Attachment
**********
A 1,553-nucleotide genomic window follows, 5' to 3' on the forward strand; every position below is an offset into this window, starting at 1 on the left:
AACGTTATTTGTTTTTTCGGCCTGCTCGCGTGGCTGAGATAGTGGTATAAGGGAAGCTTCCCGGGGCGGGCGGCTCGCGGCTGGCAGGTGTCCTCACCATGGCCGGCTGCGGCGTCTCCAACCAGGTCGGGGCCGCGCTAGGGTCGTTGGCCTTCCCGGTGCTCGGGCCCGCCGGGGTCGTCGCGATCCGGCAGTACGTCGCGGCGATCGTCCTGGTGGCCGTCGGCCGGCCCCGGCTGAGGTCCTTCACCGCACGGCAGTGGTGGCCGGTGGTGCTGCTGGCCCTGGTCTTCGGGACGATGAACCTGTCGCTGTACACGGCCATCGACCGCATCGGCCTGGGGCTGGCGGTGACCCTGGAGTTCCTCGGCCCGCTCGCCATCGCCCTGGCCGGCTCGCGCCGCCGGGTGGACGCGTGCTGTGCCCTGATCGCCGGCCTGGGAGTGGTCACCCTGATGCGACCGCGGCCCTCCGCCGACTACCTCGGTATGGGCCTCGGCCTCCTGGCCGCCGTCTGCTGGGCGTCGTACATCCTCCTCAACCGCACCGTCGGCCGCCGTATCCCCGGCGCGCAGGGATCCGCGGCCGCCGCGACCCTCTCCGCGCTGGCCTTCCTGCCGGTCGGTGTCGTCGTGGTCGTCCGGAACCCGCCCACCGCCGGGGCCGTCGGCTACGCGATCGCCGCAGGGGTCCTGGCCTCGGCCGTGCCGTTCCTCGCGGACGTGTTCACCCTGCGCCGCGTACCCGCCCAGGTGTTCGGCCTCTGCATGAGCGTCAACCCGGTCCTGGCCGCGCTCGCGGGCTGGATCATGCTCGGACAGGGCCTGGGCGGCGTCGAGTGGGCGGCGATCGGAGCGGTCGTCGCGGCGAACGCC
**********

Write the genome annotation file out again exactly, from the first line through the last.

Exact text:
A 1,553-nucleotide genomic window follows, 5' to 3' on the forward strand; every position below is an offset into this window, starting at 1 on the left:
AACGTTATTTGTTTTTTCGGCCTGCTCGCGTGGCTGAGATAGTGGTATAAGGGAAGCTTCCCGGGGCGGGCGGCTCGCGGCTGGCAGGTGTCCTCACCATGGCCGGCTGCGGCGTCTCCAACCAGGTCGGGGCCGCGCTAGGGTCGTTGGCCTTCCCGGTGCTCGGGCCCGCCGGGGTCGTCGCGATCCGGCAGTACGTCGCGGCGATCGTCCTGGTGGCCGTCGGCCGGCCCCGGCTGAGGTCCTTCACCGCACGGCAGTGGTGGCCGGTGGTGCTGCTGGCCCTGGTCTTCGGGACGATGAACCTGTCGCTGTACACGGCCATCGACCGCATCGGCCTGGGGCTGGCGGTGACCCTGGAGTTCCTCGGCCCGCTCGCCATCGCCCTGGCCGGCTCGCGCCGCCGGGTGGACGCGTGCTGTGCCCTGATCGCCGGCCTGGGAGTGGTCACCCTGATGCGACCGCGGCCCTCCGCCGACTACCTCGGTATGGGCCTCGGCCTCCTGGCCGCCGTCTGCTGGGCGTCGTACATCCTCCTCAACCGCACCGTCGGCCGCCGTATCCCCGGCGCGCAGGGATCCGCGGCCGCCGCGACCCTCTCCGCGCTGGCCTTCCTGCCGGTCGGTGTCGTCGTGGTCGTCCGGAACCCGCCCACCGCCGGGGCCGTCGGCTACGCGATCGCCGCAGGGGTCCTGGCCTCGGCCGTGCCGTTCCTCGCGGACGTGTTCACCCTGCGCCGCGTACCCGCCCAGGTGTTCGGCCTCTGCATGAGCGTCAACCCGGTCCTGGCCGCGCTCGCGGGCTGGATCATGCTCGGACAGGGCCTGGGCGGCGTCGAGTGGGCGGCGATCGGAGCGGTCGTCGCGGCGAACGCC